The Visiting-Steve-Jobs Edition Friday, September 1, 2017

Apple Will Hold Its iPhone Event On September 12, by Valentina Palladino, Ars Technica

"Let's meet at our place" is the greeting on Apple's invite to its fall event, which lands on September 12 this year. The presentation will be held in the newly constructed Steve Jobs Theater at Apple's new Cupertino headquarters. The theater was specifically designed to host Apple events, and what better way to christen the new space with what is expected to be a big iPhone debut.

It's Official: Apple Event Sept. 12 At Apple Park, by Jason Snell, Six Colors

This is the first Apple Event invitation to feature an automated ticket workflow. The invitation email features a click-to-RSVP link that leads to an RSVP page that, in turn, generates an Apple Wallet ticket complete with barcode.

Windowing Tasks

Why I Stopped Using Multiple Monitors, by Cory House, Hacker Noon

With a single screen, I eliminate decisions. I don’t waste time deciding where to drag windows or fiddling with where to place a given window. I maximize the app I’m working with to block out all other distractions…and get to work.

Open Internet

Apple Defends The Open Internet In A Letter To The FCC, by Taylor Hatmaker, TechCrunch

In a letter to the FCC, Apple’s U.S. Vice President for Public Policy Cynthia Hogan advocates for the open internet, cautioning against practices that would allow providers to favor some forms of traffic while throttling the speed of others.

“Broadband providers should not block, throttle, or otherwise discriminate against lawful websites and services. Far from new, this has been a foundational principle of the FCC’s approach to net neutrality for over a decade. Providers of online goods and services need assurance that they will be able to reliably reach their customers without interference from the underlying broadband provider,” the letter argues.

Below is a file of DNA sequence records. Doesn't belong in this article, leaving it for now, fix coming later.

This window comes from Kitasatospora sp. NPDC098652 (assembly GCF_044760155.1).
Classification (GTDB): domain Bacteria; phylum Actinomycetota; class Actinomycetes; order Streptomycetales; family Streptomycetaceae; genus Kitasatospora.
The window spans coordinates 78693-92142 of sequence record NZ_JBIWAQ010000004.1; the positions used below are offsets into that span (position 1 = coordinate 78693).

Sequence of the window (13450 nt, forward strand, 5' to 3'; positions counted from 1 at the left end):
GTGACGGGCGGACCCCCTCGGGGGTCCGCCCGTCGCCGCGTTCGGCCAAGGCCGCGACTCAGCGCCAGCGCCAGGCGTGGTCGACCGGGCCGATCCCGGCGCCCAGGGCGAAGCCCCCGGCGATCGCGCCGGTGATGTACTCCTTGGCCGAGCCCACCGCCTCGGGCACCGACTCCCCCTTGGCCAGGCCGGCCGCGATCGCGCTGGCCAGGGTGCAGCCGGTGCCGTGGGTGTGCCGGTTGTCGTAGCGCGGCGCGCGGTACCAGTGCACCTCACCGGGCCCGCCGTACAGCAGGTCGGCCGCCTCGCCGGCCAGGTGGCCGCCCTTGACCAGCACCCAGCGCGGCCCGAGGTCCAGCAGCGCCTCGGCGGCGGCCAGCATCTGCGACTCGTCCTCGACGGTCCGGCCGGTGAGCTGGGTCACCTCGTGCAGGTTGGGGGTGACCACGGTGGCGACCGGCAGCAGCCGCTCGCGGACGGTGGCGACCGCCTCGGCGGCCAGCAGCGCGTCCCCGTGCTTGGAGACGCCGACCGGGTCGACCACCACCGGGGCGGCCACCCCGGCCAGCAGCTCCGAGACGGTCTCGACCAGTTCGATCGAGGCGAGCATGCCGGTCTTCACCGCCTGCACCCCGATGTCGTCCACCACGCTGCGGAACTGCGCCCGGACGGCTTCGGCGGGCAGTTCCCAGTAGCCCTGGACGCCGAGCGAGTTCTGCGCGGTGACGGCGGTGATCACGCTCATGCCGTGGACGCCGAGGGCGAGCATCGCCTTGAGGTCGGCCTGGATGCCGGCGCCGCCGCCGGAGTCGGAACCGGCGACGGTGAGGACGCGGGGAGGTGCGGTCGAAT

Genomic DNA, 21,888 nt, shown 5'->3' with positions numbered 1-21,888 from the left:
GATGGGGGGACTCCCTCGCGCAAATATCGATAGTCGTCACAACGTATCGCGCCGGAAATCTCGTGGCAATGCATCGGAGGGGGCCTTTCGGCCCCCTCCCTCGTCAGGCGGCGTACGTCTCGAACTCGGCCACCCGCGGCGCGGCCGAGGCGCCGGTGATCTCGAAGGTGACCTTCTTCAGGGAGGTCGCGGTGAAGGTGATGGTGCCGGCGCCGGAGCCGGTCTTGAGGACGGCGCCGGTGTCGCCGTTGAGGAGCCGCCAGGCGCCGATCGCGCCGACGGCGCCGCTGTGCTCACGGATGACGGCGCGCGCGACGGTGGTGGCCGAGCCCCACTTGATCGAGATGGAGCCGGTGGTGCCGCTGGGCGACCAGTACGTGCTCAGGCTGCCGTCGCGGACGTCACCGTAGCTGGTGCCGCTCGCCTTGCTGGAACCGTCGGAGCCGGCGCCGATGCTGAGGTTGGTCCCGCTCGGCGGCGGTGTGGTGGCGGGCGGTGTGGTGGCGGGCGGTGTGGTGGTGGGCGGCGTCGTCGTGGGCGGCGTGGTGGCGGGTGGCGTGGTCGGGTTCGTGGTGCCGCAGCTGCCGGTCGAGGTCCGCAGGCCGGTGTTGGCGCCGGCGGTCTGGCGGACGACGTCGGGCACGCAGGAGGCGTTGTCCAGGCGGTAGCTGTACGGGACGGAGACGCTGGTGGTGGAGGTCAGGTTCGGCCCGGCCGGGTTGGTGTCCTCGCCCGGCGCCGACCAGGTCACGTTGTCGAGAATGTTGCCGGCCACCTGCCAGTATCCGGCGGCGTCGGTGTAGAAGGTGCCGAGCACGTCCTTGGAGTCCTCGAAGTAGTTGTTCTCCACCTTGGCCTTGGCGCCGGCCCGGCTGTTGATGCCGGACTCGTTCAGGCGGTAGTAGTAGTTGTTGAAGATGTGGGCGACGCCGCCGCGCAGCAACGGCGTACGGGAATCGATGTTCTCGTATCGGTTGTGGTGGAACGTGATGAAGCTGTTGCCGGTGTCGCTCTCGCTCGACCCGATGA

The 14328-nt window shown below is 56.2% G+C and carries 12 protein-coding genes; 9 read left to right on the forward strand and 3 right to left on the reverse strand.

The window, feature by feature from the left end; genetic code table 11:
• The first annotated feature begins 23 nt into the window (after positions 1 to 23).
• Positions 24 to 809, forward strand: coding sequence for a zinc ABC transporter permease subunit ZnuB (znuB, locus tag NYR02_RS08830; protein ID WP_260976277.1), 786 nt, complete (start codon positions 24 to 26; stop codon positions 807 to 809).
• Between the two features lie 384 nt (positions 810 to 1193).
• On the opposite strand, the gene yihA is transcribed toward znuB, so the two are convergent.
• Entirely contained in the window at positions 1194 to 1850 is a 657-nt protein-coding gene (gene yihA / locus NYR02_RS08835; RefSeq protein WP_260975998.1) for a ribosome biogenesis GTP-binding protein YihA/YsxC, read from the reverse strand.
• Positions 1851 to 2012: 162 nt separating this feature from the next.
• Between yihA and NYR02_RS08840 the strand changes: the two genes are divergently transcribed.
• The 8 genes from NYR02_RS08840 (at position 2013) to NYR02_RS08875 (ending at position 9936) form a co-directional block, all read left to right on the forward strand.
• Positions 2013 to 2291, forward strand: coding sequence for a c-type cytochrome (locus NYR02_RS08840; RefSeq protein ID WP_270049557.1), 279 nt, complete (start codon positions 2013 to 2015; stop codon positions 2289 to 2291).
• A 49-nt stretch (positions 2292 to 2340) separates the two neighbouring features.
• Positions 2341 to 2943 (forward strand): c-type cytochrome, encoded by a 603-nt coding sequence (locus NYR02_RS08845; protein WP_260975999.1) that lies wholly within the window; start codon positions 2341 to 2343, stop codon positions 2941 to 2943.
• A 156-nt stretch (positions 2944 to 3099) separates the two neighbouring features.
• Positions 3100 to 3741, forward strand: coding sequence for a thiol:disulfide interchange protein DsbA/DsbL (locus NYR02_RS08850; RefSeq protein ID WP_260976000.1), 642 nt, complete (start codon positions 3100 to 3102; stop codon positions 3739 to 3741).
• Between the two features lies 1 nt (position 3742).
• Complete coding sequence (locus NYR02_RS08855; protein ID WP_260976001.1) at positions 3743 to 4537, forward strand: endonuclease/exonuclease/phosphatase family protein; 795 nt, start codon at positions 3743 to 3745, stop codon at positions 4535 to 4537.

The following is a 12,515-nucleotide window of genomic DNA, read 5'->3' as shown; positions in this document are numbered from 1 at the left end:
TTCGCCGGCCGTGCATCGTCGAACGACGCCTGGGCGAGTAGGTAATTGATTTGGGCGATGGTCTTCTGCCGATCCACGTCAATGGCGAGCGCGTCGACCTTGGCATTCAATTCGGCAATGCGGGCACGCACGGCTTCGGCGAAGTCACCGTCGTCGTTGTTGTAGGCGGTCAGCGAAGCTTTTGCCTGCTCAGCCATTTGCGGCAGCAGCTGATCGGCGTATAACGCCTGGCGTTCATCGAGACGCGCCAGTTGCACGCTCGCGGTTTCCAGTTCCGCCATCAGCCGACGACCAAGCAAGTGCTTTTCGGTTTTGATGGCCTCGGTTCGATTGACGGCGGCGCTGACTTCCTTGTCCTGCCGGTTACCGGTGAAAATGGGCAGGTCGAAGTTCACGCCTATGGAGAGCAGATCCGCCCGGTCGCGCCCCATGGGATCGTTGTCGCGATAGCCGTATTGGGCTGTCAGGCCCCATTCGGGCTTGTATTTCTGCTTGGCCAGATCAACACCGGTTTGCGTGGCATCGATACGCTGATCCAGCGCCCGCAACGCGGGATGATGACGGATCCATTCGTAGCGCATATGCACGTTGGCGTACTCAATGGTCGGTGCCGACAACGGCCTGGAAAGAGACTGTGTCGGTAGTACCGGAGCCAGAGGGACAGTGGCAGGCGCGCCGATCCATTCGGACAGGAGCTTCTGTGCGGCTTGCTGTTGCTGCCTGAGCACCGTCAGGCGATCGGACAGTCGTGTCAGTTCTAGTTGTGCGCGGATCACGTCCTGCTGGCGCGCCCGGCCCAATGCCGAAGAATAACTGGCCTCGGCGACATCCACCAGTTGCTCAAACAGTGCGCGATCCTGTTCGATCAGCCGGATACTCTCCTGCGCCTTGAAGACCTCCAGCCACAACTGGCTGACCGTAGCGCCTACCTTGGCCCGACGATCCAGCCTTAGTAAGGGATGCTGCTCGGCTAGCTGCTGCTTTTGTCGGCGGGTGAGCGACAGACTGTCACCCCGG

Apple's Real Reason For Finally Joining The Net Neutrality Fight, by Klint Finley, Wired

The real significance of Apple's filing is what it says about the company's future. The company has long aspired to be more than just a hardware company, and now that Apple is in the streaming video business, net neutrality will become increasingly important to the company's bottom line.

Nazis And White Supremacists Are No Longer Welcome On The Internet. So They’re Building Their Own., by April Glaser, Slate

What’s new about that latest group of bans is that, rather than Facebook, OkCupid, or Airbnb revoking individual and group accounts, the internet’s gatekeepers are now kicking out whole organizations. The Gab removal, for instance, made an entire platform essentially unavailable to Android app users (Apple had already rejected Gab). Though Gab is still accessible through web browsers, a social media startup without an iPhone or Android app has a massive disadvantage. But Gab already had a plan in motion.

Tech Companies Are Cracking Down On Hate Speech, by Timothy B. Lee, Ars Technica

There's an obvious tension here with conservatives' traditional skepticism of public utility regulation on the Internet. And we're a long way from Congressional Republicans considering legislation to regulate Google or other technology giants. But ideological movements sometimes change their views over time, and murmurs are out there from the right.

Policing hate speech seems unavoidable, at least for user-facing platforms where hate speech could drive away users and advertisers. But there's a real danger to tech companies that they could come to be seen as partisans in the culture wars rather than ideologically neutral platform providers. So they need to think carefully about how they do it.


Sandisk iXpand Base Backs Up iPhone Photos While Recharging, by Michael Zhang, Petapixel

The iXpand Base is a palm-sized platform that’s topped with soft rubber to set your phone on while it’s connected. When you plug in a Lightning to USB cable to connect the device with your phone, it automatically backs up your photos, videos, and contacts while fast charging the battery at 15W.

Weather Atlas: Weather Mapping For A Modern Day, by Ryan Christoffel, MacStories

Weather Atlas distinguishes itself by combining extensive weather mapping with basic weather data and presenting both in a beautiful, modern design.

With atWork On Your iPhone, Tracking Your Work Hours Is Simple And Comprehensive, by AppAdvice